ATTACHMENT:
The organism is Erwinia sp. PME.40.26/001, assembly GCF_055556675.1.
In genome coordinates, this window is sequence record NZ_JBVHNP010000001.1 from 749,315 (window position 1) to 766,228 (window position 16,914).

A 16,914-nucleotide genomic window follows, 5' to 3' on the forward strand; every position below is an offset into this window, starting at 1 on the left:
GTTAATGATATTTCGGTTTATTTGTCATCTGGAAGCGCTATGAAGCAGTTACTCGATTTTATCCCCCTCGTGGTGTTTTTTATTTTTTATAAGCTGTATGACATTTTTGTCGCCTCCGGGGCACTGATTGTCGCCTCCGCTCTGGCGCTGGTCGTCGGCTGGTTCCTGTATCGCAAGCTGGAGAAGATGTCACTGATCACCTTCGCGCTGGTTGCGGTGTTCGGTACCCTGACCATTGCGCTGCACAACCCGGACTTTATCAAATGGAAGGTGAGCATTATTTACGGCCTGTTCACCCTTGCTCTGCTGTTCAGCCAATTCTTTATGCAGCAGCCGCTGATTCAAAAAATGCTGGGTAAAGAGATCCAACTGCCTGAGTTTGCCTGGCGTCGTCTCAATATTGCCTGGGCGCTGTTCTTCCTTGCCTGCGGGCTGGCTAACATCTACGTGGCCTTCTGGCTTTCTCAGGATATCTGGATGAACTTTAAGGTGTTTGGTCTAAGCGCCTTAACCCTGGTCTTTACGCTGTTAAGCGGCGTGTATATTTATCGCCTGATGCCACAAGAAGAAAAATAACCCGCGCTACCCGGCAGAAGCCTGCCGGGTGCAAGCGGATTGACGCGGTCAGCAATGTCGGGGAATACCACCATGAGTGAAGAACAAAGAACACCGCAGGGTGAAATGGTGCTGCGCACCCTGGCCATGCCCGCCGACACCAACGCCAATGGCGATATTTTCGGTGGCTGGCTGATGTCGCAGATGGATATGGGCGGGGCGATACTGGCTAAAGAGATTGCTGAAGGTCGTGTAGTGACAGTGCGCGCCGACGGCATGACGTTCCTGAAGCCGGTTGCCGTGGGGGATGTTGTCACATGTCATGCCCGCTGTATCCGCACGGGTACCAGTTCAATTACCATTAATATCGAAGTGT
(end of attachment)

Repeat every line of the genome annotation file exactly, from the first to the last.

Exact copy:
The organism is Erwinia sp. PME.40.26/001, assembly GCF_055556675.1.
In genome coordinates, this window is sequence record NZ_JBVHNP010000001.1 from 749,315 (window position 1) to 766,228 (window position 16,914).

A 16,914-nucleotide genomic window follows, 5' to 3' on the forward strand; every position below is an offset into this window, starting at 1 on the left:
GTTAATGATATTTCGGTTTATTTGTCATCTGGAAGCGCTATGAAGCAGTTACTCGATTTTATCCCCCTCGTGGTGTTTTTTATTTTTTATAAGCTGTATGACATTTTTGTCGCCTCCGGGGCACTGATTGTCGCCTCCGCTCTGGCGCTGGTCGTCGGCTGGTTCCTGTATCGCAAGCTGGAGAAGATGTCACTGATCACCTTCGCGCTGGTTGCGGTGTTCGGTACCCTGACCATTGCGCTGCACAACCCGGACTTTATCAAATGGAAGGTGAGCATTATTTACGGCCTGTTCACCCTTGCTCTGCTGTTCAGCCAATTCTTTATGCAGCAGCCGCTGATTCAAAAAATGCTGGGTAAAGAGATCCAACTGCCTGAGTTTGCCTGGCGTCGTCTCAATATTGCCTGGGCGCTGTTCTTCCTTGCCTGCGGGCTGGCTAACATCTACGTGGCCTTCTGGCTTTCTCAGGATATCTGGATGAACTTTAAGGTGTTTGGTCTAAGCGCCTTAACCCTGGTCTTTACGCTGTTAAGCGGCGTGTATATTTATCGCCTGATGCCACAAGAAGAAAAATAACCCGCGCTACCCGGCAGAAGCCTGCCGGGTGCAAGCGGATTGACGCGGTCAGCAATGTCGGGGAATACCACCATGAGTGAAGAACAAAGAACACCGCAGGGTGAAATGGTGCTGCGCACCCTGGCCATGCCCGCCGACACCAACGCCAATGGCGATATTTTCGGTGGCTGGCTGATGTCGCAGATGGATATGGGCGGGGCGATACTGGCTAAAGAGATTGCTGAAGGTCGTGTAGTGACAGTGCGCGCCGACGGCATGACGTTCCTGAAGCCGGTTGCCGTGGGGGATGTTGTCACATGTCATGCCCGCTGTATCCGCACGGGTACCAGTTCAATTACCATTAATATCGAAGTGT